At age 11, Ronda began training in Judo with her mother. The two trained together for two years until Ronda accidentally broke her mother's wrist. At age 17, Ronda became the youngest judoka in the Olympics in Athens. Success came to the young Rousey, as she won the world junior Judo championship that year, then the Birmingham World Cup in 2006, becoming the first female American judoka to win an A-level tournament. She would go on to earn the bronze medal in the junior world championship later that year, the silver medal at the World Judo Championships the next year at middleweight, and the gold medal in the 2007 Pan American Games. The height of her judo career came in 2008 when she won a bronze medal at the Summer Olympics in Beijing, becoming the first American woman to medal in women's judo since the sport was added to the Games in 1992. Following the Olympics, Rousey retired from judo and moved to Venice Beach, California and began formal MMA training through Team Hayastan and the Glendale Fighting Club.

In August 2010, she made her mixed martial arts debut with a 23-second submission win. She would go on to win two more fights via armbar submission, each in under a minute. In March 2011, she made her professional MMA debut for King of the Cage with a 25-second submission win over Edaine Gomes. She followed it up with a 49 second submission win for Hard Knocks Fighting Championship in Calgary in June.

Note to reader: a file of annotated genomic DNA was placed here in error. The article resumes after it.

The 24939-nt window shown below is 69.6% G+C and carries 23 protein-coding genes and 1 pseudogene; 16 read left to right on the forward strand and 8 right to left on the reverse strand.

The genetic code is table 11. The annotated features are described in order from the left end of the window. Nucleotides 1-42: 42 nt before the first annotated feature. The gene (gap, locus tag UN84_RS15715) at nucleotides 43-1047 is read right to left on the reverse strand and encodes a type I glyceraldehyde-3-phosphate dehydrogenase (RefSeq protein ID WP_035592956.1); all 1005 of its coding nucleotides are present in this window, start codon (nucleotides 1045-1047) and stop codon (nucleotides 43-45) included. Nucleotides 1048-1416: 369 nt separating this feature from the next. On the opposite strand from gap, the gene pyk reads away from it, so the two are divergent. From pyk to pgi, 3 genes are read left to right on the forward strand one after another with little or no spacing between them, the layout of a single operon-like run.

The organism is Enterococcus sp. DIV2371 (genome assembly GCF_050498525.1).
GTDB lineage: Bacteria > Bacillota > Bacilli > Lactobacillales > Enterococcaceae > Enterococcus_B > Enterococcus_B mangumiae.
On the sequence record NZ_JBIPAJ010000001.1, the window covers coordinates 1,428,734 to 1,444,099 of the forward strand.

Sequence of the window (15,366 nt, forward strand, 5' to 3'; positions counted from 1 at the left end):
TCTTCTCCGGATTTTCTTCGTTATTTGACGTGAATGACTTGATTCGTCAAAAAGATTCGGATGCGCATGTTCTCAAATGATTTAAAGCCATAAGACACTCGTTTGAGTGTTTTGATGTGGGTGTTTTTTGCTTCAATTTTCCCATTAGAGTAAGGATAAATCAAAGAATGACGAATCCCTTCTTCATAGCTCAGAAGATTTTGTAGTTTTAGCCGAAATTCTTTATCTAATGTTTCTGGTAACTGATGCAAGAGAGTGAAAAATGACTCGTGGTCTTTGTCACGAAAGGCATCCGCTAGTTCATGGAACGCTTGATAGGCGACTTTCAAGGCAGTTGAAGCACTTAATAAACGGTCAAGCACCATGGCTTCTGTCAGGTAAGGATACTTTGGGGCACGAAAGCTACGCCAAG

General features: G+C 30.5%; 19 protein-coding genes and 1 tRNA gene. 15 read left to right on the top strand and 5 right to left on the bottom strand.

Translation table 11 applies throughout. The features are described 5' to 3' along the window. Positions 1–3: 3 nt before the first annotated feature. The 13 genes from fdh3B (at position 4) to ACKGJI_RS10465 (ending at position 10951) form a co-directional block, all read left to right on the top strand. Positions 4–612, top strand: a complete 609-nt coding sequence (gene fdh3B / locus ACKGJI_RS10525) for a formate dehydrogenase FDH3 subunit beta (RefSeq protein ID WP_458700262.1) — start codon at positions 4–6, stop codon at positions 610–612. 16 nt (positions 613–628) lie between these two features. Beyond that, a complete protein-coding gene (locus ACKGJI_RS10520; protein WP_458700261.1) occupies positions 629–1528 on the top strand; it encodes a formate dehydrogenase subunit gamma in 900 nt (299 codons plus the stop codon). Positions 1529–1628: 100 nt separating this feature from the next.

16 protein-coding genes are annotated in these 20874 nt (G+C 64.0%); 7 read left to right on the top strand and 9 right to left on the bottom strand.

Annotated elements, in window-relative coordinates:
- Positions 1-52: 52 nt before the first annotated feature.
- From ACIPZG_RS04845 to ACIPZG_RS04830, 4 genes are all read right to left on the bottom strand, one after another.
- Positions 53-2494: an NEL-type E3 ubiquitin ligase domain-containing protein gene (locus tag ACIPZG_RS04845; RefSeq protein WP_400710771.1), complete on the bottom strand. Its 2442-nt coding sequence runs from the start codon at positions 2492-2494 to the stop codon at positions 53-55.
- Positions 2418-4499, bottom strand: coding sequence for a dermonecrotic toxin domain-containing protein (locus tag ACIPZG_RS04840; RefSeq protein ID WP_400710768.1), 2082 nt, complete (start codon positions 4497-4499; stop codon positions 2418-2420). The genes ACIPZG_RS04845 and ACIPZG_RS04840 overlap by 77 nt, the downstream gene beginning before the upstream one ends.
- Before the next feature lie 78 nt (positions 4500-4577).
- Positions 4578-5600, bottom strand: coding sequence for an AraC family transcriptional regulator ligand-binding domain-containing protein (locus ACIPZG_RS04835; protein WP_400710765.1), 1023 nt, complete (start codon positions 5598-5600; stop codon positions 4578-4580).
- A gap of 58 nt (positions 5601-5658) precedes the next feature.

Her first major MMA debut came for Strikeforce Challengers in August with a controversial first-round technical submission win over Sara D'Alello (D'Alello claimed she did not submit). After another armbar submission win in November (one that dislocated the elbow of Julia Budd), Rousey announced her intention to drop to 135 pounds from 145 and challenge Miesha Tate for the Strikeforce Women's Bantamweight Championship. In March 2012, Rousey won via armbar submission in the first round over Tate for the title, again dislocating her opponent's elbow. That summer, UFC president Dana White did a 180 on the possibility of female fighters in the Octagon, saying that "in the next 10 years, if there's a woman in the octagon, it's probably going to be Ronda Rousey." After a win over Sarah Kaufman in August (first round, armbar), Ronda announced her intention to fight Cristaine "Cyborg" Santos, but at bantamweight (Santos is a featherweight).